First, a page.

A pleasant pedestrian street in the old town connects the port area with the Lions' Square and its Venetian fountain. Don't miss "mama's food" at Anchorage Traditional Mezedopolio nearby.
Day 7: Olive Oil Tour & Farm-to-Table Lunch
Olive oil is one of the keystones of Greek cuisine, and you'll get a hands-on look at its production process with today's tour.
Your first stop of the day is at Takis' olive grove, a local farmer who uses organic methods to cultivate his crop. You'll learn about the many facets of olive harvesting, including the key role of timing and various harvesting methods. Taste the oil while you hear the stories from the owners of this family business and learn about the many uses of this ingredient.
Your next stop is the nearby olive mill that belongs to the Melissakis family, where you'll learn about modern methods of oil extraction, things to keep in mind when purchasing olive oil, and more.
From here, head to the Monastery of St. George — Crete's largest — before continuing west along the coast to the mountainous village of Vafes.
For lunch, enjoy local recipes that use hand-picked ingredients, then return to Heraklion for a free afternoon of sightseeing or relaxing on a nearby beach.
Day 8: Ferry from Crete to Santorini
After an early breakfast in Crete, catch a morning ferry to Santorini. There's nothing like catching your first glimpse of the island's iconic cliffside architecture. Watch for your first views of Santorini's central caldera—the site of one of the largest volcanic eruptions in history—rising in a crescent. After you've settled into your hotel, spend some time wandering the streets of Fira, or head to the beach.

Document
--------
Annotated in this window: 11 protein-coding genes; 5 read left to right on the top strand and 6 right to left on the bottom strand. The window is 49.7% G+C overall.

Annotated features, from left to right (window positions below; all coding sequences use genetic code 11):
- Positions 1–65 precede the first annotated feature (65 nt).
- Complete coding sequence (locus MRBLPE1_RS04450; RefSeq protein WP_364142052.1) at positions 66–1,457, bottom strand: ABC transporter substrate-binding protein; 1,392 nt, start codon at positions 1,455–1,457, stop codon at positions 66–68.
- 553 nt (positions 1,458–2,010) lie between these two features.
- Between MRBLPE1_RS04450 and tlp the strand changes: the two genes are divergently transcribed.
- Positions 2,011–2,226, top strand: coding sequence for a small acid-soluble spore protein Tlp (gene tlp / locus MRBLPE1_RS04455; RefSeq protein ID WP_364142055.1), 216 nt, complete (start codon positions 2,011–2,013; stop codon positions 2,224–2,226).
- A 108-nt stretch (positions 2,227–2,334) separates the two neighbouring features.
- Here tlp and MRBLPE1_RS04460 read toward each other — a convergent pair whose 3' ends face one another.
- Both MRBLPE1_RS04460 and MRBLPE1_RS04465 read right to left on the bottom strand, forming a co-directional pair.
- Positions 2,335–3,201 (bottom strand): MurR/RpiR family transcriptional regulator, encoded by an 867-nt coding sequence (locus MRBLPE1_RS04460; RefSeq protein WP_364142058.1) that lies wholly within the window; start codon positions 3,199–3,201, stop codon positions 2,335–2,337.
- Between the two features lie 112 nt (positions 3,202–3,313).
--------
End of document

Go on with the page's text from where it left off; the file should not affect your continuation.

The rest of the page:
In the afternoon, take a guided tour to some spots in Santorini that most travelers don't see. You'll start with a stroll through famous Oia, where your guide will point out hidden treasures, followed by a trip up to the highest peak on the island, with 360-degree views at the top. Then head on to the medieval villages at Megalochori and Pyrgos, which feel a world away from the touristy towns along the caldera rim. Finally, stop for some wine tasting at the caldera's edge to sample varietals dating back centuries, as you watch the sun sink into the Aegean Sea.
In the evening, head back to Oia, passing the Blue Dome of Firostefani on the way. The furthest town along the rim of the caldera, Oia's arty streets are the most famous spot for sunset views, and evenings, after the crowds have left, are one of the best times to wander the alleys and linger in the town's tavernas. When searching for your dinner, seek out tomato keftedes, deep-fried tomato balls, and the Santorini specialty of spelt pie.
Day 9: Santorini Food & Wine Tour
Go beyond the caldera to see another side of Santorini on today's tour. You'll start by following an expert guide to the stone streets of Megalochori village, where you'll see how the island's full-time residents live. Then head to a small family-owned winery, using centuries of tradition to cultivate vines in the volcanic soil, where you'll taste three different ancient varietals along with local snacks.
The produce grown on Santorini is known for its waterless farming methods that help enhance the flavor of specialties like tomatoes, yellow beans, eggplants, and capers. Your next stop will feature a cooking demonstration using ingredients from an anhydrous farm surrounded by caves and pumice stone canyons.
End your day with a glass of wine and sunset views over the caldera at a winery built into the island cliffs.
Day 10: Santorini to Athens - Depart Athens
It's time to say farewell to Greece! Savor one more breakfast in Santorini before you transfer to the airport or ferry and begin your journey home.